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US lifelines aren't ready for extreme weather
WASHINGTON — Wild weather is taking a toll on roads, airports, railways and transit systems across the country.
That's leaving states and cities searching for ways to brace for more catastrophes like Superstorm Sandy that are straining the nation's transportation lifelines beyond what their builders imagined.
Despite their concerns about intense rain, historic floods and record heat waves, some transportation planners find it too politically sensitive to say aloud a source of their weather worries: climate change.
Political differences are on the minds of the American Association of State Highway and Transportation Officials, whose advice on the design and maintenance of roads and bridges is closely followed by states. The association recently changed the name of its Climate Change Steering Committee to the less controversial Sustainable Transportation, Energy Infrastructure and Climate Solutions Steering Committee.
Still, there is a recognition that the association's guidance will need to be updated to reflect the new realities of global warming.
"There is a whole series of standards that are going to have to be revisited in light of the change in climate that is co ing at us," said John Horsley, the association's executive director.
In the latest and most severe example, Superstorm Sandy inflicted the worst damage to the New York subway system in its 108-year history, halted Amtrak and commuter train service to the city for days, and forced cancellation of thousands of airline flights at airports in New York, New Jersey and Philadelphia.
In Washington state, "we joked we were having 100-year storms every year," said Paula Hammond, head of the state's Department of Transportation.
Last year flooding threatened to swallow up the Omaha, Neb., airport, which sits on a bend in the Missouri River. The ground beneath the airfield became saturated, causing about 100 sinkholes and "soil boils" — uplifted areas of earth where water bubbles to the surface. The airport was spared through a massive effort that included installing 70 dewatering wells and stacking sandbags around airport equipment and buildings.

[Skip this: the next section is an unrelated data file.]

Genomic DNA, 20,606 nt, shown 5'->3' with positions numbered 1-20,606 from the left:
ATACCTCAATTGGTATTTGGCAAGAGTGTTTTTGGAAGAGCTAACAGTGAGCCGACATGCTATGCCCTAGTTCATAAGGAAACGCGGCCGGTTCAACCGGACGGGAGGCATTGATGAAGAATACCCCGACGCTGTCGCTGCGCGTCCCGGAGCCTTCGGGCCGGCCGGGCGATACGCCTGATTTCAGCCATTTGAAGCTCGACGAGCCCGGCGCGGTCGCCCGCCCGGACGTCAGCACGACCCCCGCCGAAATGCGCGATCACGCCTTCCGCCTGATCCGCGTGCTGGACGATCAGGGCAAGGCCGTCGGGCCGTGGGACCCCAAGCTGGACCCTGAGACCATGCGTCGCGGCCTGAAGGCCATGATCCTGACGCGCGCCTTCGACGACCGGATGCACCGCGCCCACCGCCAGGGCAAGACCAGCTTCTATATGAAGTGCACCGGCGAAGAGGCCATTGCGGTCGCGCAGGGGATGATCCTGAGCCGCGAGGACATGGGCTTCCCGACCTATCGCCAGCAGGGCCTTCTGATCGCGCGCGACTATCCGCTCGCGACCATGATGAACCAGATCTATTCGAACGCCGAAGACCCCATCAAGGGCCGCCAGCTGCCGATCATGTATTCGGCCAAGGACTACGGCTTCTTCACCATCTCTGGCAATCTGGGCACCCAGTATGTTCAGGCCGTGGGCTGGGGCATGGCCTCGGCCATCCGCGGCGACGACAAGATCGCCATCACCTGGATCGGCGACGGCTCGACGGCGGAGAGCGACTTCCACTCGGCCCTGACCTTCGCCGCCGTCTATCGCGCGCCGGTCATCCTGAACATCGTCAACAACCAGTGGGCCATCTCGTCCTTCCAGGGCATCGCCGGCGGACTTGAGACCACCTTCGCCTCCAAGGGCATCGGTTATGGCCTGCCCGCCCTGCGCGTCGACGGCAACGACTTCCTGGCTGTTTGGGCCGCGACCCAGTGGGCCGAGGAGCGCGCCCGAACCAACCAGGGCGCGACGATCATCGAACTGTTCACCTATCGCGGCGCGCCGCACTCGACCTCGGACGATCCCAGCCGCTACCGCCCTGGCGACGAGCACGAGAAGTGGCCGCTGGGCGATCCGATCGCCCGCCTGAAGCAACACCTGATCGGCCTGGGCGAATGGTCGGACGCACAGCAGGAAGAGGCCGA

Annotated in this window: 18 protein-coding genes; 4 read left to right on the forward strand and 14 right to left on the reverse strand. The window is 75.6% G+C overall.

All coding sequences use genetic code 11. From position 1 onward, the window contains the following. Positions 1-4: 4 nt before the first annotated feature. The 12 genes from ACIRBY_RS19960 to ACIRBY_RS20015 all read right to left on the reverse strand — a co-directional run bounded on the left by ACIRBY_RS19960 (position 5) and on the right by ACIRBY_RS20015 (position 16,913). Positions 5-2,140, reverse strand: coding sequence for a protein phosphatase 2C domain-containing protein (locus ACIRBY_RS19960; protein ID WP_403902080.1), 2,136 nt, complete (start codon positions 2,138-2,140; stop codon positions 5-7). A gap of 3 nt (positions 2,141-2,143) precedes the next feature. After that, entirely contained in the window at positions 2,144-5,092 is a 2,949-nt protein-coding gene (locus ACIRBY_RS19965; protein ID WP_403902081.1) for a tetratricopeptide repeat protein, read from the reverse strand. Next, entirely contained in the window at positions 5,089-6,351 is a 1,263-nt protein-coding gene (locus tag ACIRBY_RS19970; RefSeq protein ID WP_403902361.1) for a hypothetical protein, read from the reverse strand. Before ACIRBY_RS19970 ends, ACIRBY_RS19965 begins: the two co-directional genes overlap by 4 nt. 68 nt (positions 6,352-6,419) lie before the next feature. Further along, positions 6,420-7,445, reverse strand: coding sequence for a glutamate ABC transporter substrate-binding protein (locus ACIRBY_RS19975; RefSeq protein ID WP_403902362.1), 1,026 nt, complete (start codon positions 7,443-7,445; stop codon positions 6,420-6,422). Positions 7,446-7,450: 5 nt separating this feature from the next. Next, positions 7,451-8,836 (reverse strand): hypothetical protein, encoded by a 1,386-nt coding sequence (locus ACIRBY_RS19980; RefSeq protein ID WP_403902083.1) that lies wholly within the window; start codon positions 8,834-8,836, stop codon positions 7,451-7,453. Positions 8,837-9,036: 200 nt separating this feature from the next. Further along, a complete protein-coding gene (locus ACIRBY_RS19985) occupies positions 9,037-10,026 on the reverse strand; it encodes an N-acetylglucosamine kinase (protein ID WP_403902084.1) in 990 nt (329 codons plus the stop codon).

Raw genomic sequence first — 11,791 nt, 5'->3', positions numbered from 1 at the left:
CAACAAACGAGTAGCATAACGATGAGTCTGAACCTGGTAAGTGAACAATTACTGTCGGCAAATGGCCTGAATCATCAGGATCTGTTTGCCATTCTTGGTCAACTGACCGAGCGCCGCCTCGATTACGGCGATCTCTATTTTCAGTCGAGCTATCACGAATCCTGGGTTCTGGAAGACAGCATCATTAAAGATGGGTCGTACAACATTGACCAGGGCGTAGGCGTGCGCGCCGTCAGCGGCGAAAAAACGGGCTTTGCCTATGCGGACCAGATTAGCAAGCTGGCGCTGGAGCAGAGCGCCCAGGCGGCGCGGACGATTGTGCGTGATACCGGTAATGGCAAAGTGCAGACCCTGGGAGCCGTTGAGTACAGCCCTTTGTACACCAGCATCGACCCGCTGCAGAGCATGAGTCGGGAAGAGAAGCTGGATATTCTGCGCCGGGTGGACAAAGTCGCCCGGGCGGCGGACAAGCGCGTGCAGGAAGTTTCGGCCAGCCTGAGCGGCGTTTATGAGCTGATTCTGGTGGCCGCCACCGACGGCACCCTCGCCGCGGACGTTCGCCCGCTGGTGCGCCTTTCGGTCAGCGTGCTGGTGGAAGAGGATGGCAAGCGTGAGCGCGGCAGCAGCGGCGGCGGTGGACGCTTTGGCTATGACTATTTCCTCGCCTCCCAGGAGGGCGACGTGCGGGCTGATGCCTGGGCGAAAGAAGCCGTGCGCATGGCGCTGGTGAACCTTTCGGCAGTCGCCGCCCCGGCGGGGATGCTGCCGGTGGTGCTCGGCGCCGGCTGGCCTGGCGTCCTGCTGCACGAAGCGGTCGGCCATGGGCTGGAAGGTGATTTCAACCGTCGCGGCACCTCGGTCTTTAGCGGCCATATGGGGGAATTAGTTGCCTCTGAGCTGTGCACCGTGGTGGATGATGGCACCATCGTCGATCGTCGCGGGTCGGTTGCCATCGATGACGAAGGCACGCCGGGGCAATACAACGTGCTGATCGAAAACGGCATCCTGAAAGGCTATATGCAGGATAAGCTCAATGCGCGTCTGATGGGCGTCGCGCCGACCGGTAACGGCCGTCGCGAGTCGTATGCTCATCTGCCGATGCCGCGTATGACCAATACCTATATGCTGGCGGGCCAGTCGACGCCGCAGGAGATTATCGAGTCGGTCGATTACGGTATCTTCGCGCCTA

Record-smashing heat from Colorado to Virginia last summer caused train tracks to bend and highway pavement to buckle. A US Airways jet was delayed at Washington's Reagan National Airport after its wheels got stuck in a soft spot in the tarmac.
Dallas had more than five weeks of consecutive 100 degree-plus high temperatures.
"That puts stress on pavements that previously we didn't see," Horsley said.
States and cities are trying to come to terms with what the change means to them and how they can prepare for it. Transportation engineers build highways and bridges to last 50 or even 100 years. Now they are reconsidering how to do that, or even whether they can, with so much uncertainty.
No single weather event, even a storm like Sandy, can be ascribed with certainty to climate change, according to scientists. But the increasing severity of extreme events fits with the kind of changing climate conditions that scientists have observed.
For example, several climate scientists say sea level along New York and much of the Northeast is about a foot higher than a century ago, mostly because of man-made global warming, and that added significantly to the damage when Sandy hit.
Making transportation infrastructure more resilient will be expensive, and the bill would come at a particularly difficult time. Aging highways, bridges, trains and buses already are in need of repair or replacement and no longer can handle peak traffic demands. More than 140,000 bridges are structurally deficient or obsolete. The problem only will worsen as the US population grows.
A congressional commission estimated that all levels of government together are spending $138 billion a year less than is needed to maintain the current system and to make modest improvements.
Steve Winkelman, director of transportation and adaptation programs at the Center for Clean Air Policy, said he uses terms like "hazard mitigation" and "emergency preparedness" rather than climate change when talking to state and local officials.
"This is about my basement flooding, not the polar bear — what I call inconvenient sewer overflow," Winkelman said. "It makes it real."